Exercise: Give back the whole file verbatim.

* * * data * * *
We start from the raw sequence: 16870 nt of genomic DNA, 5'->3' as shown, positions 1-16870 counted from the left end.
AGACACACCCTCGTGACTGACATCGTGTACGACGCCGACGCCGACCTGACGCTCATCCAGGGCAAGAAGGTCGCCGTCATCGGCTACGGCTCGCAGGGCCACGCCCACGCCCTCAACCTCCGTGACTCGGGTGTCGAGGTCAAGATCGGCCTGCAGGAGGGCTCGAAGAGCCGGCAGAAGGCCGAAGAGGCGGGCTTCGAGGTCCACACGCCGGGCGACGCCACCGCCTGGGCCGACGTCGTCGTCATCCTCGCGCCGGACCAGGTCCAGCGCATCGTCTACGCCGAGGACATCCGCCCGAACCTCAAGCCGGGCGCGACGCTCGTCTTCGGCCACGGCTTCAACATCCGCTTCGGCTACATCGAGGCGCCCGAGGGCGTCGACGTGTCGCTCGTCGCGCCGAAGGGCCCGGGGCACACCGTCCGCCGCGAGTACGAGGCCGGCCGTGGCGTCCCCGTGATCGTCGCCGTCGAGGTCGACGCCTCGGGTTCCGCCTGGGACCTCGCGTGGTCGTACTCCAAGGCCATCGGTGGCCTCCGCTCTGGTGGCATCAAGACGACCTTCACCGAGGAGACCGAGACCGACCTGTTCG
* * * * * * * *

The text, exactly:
We start from the raw sequence: 16870 nt of genomic DNA, 5'->3' as shown, positions 1-16870 counted from the left end.
AGACACACCCTCGTGACTGACATCGTGTACGACGCCGACGCCGACCTGACGCTCATCCAGGGCAAGAAGGTCGCCGTCATCGGCTACGGCTCGCAGGGCCACGCCCACGCCCTCAACCTCCGTGACTCGGGTGTCGAGGTCAAGATCGGCCTGCAGGAGGGCTCGAAGAGCCGGCAGAAGGCCGAAGAGGCGGGCTTCGAGGTCCACACGCCGGGCGACGCCACCGCCTGGGCCGACGTCGTCGTCATCCTCGCGCCGGACCAGGTCCAGCGCATCGTCTACGCCGAGGACATCCGCCCGAACCTCAAGCCGGGCGCGACGCTCGTCTTCGGCCACGGCTTCAACATCCGCTTCGGCTACATCGAGGCGCCCGAGGGCGTCGACGTGTCGCTCGTCGCGCCGAAGGGCCCGGGGCACACCGTCCGCCGCGAGTACGAGGCCGGCCGTGGCGTCCCCGTGATCGTCGCCGTCGAGGTCGACGCCTCGGGTTCCGCCTGGGACCTCGCGTGGTCGTACTCCAAGGCCATCGGTGGCCTCCGCTCTGGTGGCATCAAGACGACCTTCACCGAGGAGACCGAGACCGACCTGTTCG